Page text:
It's not a good decade to be an alaotra grebe, a waterbird of Madagascar distinguished by its tiny though functional wings. The new IUCN Red List marks it as the first bird species to go extinct in this century. Netting by fisherman and the introduction of predatory fish into the only lake housing the grebe have put paid to the species.
The Red List highlights several other birds whose continued existence is unclear, Cuba's zapata rail may disappear at any time, if it's not gone already. (An unusual note is that the rail was described by American ornithologist James Bond, whose book happened to be in writer Ian Fleming's room when Fleming was trying to think of a good name for a spy. So if British Intelligence is reading this, they might want to send 007 to Cuba to investigate an urgent mystery.)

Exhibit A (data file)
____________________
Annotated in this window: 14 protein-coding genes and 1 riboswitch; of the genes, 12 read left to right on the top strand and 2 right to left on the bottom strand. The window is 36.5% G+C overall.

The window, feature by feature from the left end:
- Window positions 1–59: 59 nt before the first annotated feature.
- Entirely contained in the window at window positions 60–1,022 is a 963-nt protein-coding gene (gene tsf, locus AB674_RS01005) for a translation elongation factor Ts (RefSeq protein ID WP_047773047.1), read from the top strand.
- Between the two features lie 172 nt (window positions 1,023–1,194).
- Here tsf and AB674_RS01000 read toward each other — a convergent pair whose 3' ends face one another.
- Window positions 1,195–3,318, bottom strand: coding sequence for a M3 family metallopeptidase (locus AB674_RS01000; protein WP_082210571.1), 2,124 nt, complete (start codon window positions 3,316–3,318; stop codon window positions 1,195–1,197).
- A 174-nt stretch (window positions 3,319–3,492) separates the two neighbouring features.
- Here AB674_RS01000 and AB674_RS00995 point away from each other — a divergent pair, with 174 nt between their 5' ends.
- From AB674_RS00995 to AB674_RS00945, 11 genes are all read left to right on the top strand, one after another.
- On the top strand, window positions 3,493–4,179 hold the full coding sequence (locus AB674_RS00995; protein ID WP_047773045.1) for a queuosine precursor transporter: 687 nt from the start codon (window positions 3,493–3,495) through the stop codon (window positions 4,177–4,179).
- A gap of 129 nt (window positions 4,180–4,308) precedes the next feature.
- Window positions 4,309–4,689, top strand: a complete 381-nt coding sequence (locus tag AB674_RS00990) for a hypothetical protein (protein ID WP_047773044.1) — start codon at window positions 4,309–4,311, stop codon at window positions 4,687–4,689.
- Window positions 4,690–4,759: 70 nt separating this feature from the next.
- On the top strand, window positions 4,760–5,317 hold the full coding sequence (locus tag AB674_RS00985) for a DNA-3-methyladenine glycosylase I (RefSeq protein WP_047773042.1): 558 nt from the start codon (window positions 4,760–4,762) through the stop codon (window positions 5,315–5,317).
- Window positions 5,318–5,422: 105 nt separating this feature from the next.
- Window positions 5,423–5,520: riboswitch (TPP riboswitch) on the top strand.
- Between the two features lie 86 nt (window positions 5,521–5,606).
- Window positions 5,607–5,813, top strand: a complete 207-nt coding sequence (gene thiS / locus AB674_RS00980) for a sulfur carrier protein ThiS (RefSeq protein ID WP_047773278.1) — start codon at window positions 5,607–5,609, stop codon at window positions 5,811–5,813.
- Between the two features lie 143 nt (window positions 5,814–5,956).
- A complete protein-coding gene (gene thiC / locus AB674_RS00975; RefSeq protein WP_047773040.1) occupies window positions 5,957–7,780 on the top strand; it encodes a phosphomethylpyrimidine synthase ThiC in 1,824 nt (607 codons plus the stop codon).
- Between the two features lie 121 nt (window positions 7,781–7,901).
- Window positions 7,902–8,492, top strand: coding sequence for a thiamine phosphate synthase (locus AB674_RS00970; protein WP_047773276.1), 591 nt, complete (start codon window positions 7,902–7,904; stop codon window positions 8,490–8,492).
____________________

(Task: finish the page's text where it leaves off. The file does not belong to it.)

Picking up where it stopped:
The IUCN report is not all bleak: it upgrades the status of two birds that have benefited from conservation efforts.